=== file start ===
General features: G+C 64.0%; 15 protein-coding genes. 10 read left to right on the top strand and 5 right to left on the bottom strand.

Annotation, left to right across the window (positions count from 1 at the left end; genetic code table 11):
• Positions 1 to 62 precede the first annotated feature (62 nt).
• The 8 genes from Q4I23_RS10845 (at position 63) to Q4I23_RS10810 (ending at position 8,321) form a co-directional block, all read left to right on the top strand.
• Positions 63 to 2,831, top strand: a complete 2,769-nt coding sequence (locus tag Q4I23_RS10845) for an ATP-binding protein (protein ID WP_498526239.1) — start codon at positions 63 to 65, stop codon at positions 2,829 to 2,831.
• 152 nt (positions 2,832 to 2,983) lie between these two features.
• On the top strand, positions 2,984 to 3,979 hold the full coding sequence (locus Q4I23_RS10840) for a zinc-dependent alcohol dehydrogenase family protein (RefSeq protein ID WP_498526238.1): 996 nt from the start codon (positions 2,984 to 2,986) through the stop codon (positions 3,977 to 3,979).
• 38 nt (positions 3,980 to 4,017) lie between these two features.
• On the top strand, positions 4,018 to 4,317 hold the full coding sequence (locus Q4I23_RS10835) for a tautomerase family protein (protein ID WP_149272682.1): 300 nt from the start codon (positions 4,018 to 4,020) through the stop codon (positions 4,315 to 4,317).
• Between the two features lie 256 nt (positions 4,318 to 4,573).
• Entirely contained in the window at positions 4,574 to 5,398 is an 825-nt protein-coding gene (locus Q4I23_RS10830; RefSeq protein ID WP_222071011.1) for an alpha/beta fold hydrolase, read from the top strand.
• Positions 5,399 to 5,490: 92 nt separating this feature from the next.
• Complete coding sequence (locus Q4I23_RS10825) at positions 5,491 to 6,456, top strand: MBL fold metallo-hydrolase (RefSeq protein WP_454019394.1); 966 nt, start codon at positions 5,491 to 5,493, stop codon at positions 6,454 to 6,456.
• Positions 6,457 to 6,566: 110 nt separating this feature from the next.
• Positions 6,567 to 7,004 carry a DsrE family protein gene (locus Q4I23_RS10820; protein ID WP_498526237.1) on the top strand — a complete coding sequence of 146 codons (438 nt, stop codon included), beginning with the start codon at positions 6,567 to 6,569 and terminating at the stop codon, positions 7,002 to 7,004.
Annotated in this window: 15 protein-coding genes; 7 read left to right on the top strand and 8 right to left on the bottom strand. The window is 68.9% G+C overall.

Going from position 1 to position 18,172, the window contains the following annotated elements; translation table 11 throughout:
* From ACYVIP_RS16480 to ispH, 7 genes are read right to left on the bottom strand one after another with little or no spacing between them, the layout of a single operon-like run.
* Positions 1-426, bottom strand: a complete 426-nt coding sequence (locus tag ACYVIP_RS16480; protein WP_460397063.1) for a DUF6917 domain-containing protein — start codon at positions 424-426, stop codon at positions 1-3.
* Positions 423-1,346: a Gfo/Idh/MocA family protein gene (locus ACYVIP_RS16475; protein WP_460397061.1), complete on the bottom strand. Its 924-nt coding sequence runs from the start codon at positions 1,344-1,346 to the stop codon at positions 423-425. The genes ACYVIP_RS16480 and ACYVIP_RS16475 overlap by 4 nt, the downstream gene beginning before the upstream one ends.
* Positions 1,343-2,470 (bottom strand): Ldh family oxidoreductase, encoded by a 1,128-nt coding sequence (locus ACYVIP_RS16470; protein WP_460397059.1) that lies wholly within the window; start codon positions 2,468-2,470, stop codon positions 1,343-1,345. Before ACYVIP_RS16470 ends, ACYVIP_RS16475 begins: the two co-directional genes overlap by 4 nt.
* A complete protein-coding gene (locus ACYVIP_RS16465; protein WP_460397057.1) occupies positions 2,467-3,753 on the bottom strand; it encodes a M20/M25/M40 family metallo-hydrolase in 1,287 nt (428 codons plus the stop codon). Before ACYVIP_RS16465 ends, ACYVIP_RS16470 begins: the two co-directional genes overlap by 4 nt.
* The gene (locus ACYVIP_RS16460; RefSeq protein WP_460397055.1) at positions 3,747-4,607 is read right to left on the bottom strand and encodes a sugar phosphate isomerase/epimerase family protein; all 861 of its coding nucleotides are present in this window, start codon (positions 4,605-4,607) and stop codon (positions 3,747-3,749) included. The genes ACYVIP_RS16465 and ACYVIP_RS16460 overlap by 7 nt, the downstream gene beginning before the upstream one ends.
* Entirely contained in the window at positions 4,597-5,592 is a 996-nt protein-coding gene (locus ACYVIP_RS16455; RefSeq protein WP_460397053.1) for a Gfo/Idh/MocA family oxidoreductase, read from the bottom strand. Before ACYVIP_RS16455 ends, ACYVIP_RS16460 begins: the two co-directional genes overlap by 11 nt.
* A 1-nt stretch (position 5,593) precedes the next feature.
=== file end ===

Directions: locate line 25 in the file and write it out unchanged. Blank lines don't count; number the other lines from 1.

* A 1-nt stretch (position 5,593) precedes the next feature.